in a spatial substrate and channels that encode information to the
marks’ features. These visual structures are created from data tables
and subsequently projected onto a view for display (Figure 1).
3.1 Dening visual structures
Next, we introduce the three components of a visual structure: a
spatial substrate, marks, and channels.
It’s about Time: Adopting Theoretical Constructs from Visualization for Sonification AM ’21, September 1–3, 2021, virtual/Trento, Italy
80 100 120 140 160 180 200
Blood Pressure Systolic
Blood Pressure Diastolic
spatial substrate
point mark
area mark
Figure 2: Example scatter plot with blood pressure measure-
ments as points and a rectangle representing the area of nor-
mal systolic and diastolic blood pressure.
Channels such as position and color encode the information of
the data table’s attributes into the visual features of the marks.
The reference model originally refers to channels as “graphical
properties” and the visualization literature contains a number of
further synonyms such as perceptual attributes or visual variables,
yet “channel” seems to be most widely used [
, p. 96]. Since spatial
position allows very eective encoding for visual perception, the
reference model conceptualizes it as a substrate “into which other
parts of a Visual Structure are poured” [
, p. 26]. Besides spatial
position, Bertin [
] enumerates six non-positional channels: size,
color hue, color gray scale value, shape, orientation/angle, and
texture; yet further channels are possible (e.g., color saturation,
curvature, motion [30]).
The spatial substrate is the container where marks are positioned
in a conceptual space. While it is most often a two-dimensional (2D)
space, a conceptual three-dimensional (3D) spatial substrate can
also be projected on a 2D view for display on a computer screen
or viewed on a virtual reality device. Dierent types of axes and
nesting mechanisms subdivide the spatial substrate.
The reference model distinguishes four elementary types of
marks: points (zero-dimensional, 0D), lines (one-dimensional, 1D),
areas and surfaces (2D), and volumes (3D). Marks can have as many
dimensions as their containing substrate, therefore surfaces and
volumes occur only in 3D substrates. Furthermore, the visualization
reference model introduces special mark types to encode connec-
tion (e.g., in a node-link diagram ) and containment (e.g., in a Venn
diagram ). For example, the dots in a 2D scatter plot are point
marks (0D) positioned along two orthogonal quantitative axes, and
in the same plot, an area mark (2D) can represent a range of values
along both axes (Figure 2). The countries in a choropleth map are
also area marks positioned in a geographical spatial substrate. An
example of 1D marks is the line in a line plot.
The distinction between mark types depends not only on their
visual form but also on the data object represented by the mark
– whether the data object encodes information for a point in the
spatial substrate or it encodes information about some extent of the
spatial substrate. In fact, the rendered marks need some extent in all
dimensions of the spatial substrate (e.g., 2D) because an innitely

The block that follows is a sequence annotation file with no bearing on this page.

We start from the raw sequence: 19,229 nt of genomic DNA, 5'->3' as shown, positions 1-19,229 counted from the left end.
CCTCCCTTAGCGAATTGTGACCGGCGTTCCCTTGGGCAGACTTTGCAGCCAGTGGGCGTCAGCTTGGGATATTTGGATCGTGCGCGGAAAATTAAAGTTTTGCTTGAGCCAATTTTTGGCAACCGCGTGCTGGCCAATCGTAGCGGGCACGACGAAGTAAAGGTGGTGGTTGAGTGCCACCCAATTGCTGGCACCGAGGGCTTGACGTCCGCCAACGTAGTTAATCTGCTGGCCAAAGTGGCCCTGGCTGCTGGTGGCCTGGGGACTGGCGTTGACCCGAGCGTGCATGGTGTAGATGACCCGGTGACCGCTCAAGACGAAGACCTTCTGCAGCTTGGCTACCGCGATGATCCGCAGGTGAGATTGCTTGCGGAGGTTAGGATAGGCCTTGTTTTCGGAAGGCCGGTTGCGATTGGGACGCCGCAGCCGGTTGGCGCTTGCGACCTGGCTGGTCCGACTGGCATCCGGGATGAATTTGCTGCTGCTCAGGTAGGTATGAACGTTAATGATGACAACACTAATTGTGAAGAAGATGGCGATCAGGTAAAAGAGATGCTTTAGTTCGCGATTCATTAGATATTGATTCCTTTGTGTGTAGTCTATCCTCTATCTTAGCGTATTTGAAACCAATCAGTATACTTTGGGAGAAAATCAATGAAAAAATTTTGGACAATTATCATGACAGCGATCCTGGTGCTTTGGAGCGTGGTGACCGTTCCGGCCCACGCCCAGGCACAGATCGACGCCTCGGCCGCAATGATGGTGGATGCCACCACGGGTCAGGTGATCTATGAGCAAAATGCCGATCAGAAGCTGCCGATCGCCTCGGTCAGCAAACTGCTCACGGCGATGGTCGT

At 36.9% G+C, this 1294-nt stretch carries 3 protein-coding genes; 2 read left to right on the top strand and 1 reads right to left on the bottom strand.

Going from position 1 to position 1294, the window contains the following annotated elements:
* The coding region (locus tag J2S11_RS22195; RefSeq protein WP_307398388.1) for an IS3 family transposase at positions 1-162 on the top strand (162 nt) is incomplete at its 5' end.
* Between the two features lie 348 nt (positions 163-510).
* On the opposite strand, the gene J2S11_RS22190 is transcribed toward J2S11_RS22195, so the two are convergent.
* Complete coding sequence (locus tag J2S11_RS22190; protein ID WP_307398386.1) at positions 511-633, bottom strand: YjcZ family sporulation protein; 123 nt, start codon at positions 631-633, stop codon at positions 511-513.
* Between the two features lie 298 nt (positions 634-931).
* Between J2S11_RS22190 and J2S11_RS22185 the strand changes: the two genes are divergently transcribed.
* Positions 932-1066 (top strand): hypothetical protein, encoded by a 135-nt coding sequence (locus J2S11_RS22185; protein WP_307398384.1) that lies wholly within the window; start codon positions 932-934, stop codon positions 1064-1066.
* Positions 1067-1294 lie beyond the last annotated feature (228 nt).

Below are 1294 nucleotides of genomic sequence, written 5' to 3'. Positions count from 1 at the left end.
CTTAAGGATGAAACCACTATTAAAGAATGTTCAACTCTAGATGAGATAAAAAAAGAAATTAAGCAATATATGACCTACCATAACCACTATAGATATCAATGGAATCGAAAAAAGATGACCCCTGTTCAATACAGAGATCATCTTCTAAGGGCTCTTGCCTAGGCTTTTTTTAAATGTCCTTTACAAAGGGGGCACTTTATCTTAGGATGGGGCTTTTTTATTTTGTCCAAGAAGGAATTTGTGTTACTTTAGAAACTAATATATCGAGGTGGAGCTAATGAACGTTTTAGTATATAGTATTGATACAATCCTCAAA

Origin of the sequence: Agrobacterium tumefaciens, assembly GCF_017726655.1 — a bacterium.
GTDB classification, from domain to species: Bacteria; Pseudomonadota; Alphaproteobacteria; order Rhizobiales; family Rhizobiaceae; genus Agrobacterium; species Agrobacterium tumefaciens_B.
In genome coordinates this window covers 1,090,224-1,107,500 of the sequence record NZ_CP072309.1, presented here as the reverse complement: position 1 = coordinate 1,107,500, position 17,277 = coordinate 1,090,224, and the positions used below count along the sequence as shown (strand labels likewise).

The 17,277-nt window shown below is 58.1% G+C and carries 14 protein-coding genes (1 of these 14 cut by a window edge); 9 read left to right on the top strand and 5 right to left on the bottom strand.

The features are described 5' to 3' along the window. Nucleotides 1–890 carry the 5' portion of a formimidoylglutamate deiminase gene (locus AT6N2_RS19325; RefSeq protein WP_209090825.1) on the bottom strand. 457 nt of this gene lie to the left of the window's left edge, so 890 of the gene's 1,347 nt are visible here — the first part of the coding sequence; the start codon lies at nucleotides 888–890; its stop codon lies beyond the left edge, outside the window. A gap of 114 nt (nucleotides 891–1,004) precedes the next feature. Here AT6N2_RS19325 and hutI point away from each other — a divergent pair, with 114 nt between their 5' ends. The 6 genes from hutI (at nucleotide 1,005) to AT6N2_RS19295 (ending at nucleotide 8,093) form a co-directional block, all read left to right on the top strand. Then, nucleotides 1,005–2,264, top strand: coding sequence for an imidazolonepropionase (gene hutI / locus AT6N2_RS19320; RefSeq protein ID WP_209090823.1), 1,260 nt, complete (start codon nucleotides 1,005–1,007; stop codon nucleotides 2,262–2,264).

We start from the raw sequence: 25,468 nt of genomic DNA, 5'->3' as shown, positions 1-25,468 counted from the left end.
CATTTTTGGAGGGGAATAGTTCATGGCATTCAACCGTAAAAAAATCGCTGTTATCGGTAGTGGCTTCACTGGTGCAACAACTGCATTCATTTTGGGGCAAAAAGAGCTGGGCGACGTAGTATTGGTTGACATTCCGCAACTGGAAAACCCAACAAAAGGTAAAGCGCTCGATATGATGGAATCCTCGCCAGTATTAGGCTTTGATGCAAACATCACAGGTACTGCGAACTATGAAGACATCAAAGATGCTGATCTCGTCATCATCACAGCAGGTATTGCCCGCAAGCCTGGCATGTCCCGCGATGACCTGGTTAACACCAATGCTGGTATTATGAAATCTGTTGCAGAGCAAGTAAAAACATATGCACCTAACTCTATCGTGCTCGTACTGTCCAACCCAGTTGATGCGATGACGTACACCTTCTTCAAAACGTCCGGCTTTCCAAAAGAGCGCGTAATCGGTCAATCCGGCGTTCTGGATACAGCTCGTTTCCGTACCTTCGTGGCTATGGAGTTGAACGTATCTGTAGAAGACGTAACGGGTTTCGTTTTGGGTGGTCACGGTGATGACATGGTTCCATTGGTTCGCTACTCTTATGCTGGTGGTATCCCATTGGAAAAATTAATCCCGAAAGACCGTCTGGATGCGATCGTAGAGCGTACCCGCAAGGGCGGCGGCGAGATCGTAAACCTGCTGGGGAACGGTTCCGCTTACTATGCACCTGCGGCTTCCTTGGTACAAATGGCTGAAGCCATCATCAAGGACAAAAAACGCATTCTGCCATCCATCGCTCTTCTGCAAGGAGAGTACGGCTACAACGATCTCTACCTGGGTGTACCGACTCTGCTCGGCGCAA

small point or an innitely thin line would not be perceptible.
80 100 120 140 160 180 200
Blood Pressure Systolic
Blood Pressure Diastolic
Figure 3: Example scatter plot using the channels size
and shape. Note that rectangles and circles represent point
Since the spatial extent of a point mark does not convey infor-
mation, the mark is not constrained and can use the channel size
to encode another data attribute. Yet another data attribute can be
mapped to the channel shape, so that one category is shown as
square and another as circle (Figure 3). Neither the size nor the
shape channel can be mapped to an area mark (cp. Figure 2) because
its spatial extent is constrained by the represented information. Fi-
nally, these examples illustrate how the same visual form, in this
case, a rectangle, can represent either a data object positioned at
a point with size and shape (Figure 3) or a data object spanning
an area in the spatial substrate (Figure 2). To correctly interpret
such graphics, contextual information is necessary that visualiza-
tion designers need to provide via legends, annotations, or other
onboarding approaches [44].
3.2 Applying visual structures
Within this conceptual model, the design space of visualization tech-
niques stretches over all possible combinations of marks, spatial
substrates, and channels. It provides a terminology to characterize
existing techniques such as the scatter plot (Figure 2) and to invent
completely new techniques. Several visualization software frame-
works apply these constructs to specify the visual encoding: e.g.,
Tableau [45], ggplot2 [50], or Vega-Lite [41].
The usage of spatial substrates, marks, and channels ensures a
consistent mapping from data to visual form, and thus promotes
visual pattern recognition. The resulting graphic can be read as
a whole, as individual marks, and at multiple intermediate levels
[3]. For example, proximity on the spatial substrate and similarity
of the color channel can be perceived as a Gestalt. However, not
every combination of marks, substrates and channels results in an
eective representation of its underlying data. Yet, this conceptual
model helps to systematically investigate the eectiveness of its
components. For example, the experiments by Cleveland and McGill
] found that the position channel was superior to length or angle
in terms of accuracy. Such results from empirical work can be
distilled to design knowledge that is published as guidelines (e.g.,
[24, 30]) or integrated into tools (e.g., [24, 25, 29]).
Overall, marks, spatial substrates, and channels have shown
to work well as a formal model for visualization techniques. We